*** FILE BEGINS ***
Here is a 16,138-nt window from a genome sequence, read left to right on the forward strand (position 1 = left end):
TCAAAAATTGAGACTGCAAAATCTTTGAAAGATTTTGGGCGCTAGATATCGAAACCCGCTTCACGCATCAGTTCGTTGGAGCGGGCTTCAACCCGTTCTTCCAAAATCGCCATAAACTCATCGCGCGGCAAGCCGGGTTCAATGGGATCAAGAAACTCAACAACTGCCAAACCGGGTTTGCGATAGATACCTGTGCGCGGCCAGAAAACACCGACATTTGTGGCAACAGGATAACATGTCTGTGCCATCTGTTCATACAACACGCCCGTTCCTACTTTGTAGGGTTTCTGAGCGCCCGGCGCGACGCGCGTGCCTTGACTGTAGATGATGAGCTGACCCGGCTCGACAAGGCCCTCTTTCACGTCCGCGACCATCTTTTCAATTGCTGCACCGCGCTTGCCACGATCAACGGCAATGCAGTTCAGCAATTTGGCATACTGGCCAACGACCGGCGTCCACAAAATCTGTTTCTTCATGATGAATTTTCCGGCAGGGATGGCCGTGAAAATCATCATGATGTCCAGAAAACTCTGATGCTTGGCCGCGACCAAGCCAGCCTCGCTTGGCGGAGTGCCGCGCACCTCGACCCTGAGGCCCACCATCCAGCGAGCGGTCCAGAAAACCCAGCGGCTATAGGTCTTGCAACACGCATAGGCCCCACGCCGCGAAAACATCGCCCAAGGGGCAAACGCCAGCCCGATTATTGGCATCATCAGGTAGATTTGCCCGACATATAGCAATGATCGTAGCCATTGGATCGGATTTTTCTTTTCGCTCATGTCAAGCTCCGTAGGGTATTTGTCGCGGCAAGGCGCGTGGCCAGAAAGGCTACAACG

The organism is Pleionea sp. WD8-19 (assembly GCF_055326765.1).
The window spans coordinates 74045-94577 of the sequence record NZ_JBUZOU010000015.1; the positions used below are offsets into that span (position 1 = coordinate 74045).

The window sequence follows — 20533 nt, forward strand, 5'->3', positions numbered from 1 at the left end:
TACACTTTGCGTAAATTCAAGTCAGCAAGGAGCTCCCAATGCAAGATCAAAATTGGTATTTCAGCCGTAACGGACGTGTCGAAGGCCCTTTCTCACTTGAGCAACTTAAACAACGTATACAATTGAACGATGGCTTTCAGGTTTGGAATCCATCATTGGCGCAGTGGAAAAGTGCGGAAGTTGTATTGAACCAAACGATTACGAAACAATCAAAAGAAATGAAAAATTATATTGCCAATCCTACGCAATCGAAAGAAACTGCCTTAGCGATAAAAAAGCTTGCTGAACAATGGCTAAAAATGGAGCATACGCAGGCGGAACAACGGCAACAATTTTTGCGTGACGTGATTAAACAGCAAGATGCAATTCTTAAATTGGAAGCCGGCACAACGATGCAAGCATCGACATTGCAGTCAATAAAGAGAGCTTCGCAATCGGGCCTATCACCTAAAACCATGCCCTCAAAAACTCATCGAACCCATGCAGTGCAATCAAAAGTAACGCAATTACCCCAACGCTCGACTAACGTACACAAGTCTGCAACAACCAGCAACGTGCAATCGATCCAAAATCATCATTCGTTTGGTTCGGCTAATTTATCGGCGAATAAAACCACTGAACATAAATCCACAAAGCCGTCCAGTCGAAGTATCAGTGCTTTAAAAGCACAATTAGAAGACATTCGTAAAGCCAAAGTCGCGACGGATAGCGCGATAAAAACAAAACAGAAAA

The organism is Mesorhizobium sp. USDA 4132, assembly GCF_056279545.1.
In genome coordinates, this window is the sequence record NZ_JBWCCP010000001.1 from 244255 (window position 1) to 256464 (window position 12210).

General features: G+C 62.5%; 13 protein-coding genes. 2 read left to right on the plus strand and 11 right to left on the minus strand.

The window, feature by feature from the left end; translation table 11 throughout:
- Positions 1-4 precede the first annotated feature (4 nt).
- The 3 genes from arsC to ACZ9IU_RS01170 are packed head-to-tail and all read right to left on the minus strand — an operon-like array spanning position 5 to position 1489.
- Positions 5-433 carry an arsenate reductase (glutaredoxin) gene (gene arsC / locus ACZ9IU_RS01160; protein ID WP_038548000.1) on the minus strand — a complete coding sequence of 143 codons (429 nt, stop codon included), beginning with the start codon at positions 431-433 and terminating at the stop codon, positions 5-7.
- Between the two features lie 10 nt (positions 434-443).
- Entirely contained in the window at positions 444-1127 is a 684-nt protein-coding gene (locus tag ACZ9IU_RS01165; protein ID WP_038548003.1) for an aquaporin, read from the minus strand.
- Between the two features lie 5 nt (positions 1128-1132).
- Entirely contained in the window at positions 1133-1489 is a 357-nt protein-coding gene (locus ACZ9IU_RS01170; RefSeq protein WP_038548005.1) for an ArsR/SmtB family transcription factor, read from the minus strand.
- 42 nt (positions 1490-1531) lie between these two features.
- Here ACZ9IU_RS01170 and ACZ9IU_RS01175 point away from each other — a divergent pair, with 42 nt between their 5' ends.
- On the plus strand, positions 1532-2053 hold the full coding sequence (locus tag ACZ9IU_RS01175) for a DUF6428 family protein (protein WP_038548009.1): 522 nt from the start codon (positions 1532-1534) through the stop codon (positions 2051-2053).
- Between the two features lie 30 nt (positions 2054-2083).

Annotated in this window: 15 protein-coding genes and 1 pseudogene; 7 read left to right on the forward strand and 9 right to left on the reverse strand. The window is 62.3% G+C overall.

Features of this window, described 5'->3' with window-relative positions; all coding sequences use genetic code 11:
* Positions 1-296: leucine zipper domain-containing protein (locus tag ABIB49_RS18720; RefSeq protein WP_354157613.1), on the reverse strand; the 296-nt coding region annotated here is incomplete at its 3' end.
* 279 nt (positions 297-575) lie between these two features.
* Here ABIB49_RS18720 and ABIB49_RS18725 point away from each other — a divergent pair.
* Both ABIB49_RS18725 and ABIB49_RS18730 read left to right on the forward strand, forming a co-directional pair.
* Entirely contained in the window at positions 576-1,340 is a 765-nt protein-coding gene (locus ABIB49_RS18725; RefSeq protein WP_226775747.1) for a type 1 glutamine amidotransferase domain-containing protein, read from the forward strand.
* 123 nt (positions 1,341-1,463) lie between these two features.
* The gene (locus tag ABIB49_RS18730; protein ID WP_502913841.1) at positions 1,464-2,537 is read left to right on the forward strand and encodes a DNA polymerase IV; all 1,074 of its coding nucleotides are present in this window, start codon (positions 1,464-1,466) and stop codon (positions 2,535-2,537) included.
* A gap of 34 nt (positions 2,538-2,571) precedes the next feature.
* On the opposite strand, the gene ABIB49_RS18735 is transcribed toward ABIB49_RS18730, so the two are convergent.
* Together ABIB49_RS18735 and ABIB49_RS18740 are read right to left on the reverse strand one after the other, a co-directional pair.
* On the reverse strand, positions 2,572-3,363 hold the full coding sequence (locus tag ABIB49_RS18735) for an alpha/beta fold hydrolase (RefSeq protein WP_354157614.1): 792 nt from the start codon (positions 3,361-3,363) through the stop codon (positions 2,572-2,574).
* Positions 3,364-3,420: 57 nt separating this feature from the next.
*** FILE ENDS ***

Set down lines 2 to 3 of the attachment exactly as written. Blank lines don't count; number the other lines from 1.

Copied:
TCAAAAATTGAGACTGCAAAATCTTTGAAAGATTTTGGGCGCTAGATATCGAAACCCGCTTCACGCATCAGTTCGTTGGAGCGGGCTTCAACCCGTTCTTCCAAAATCGCCATAAACTCATCGCGCGGCAAGCCGGGTTCAATGGGATCAAGAAACTCAACAACTGCCAAACCGGGTTTGCGATAGATACCTGTGCGCGGCCAGAAAACACCGACATTTGTGGCAACAGGATAACATGTCTGTGCCATCTGTTCATACAACACGCCCGTTCCTACTTTGTAGGGTTTCTGAGCGCCCGGCGCGACGCGCGTGCCTTGACTGTAGATGATGAGCTGACCCGGCTCGACAAGGCCCTCTTTCACGTCCGCGACCATCTTTTCAATTGCTGCACCGCGCTTGCCACGATCAACGGCAATGCAGTTCAGCAATTTGGCATACTGGCCAACGACCGGCGTCCACAAAATCTGTTTCTTCATGATGAATTTTCCGGCAGGGATGGCCGTGAAAATCATCATGATGTCCAGAAAACTCTGATGCTTGGCCGCGACCAAGCCAGCCTCGCTTGGCGGAGTGCCGCGCACCTCGACCCTGAGGCCCACCATCCAGCGAGCGGTCCAGAAAACCCAGCGGCTATAGGTCTTGCAACACGCATAGGCCCCACGCCGCGAAAACATCGCCCAAGGGGCAAACGCCAGCCCGATTATTGGCATCATCAGGTAGATTTGCCCGACATATAGCAATGATCGTAGCCATTGGATCGGATTTTTCTTTTCGCTCATGTCAAGCTCCGTAGGGTATTTGTCGCGGCAAGGCGCGTGGCCAGAAAGGCTACAACG

The organism is Pleionea sp. WD8-19 (assembly GCF_055326765.1).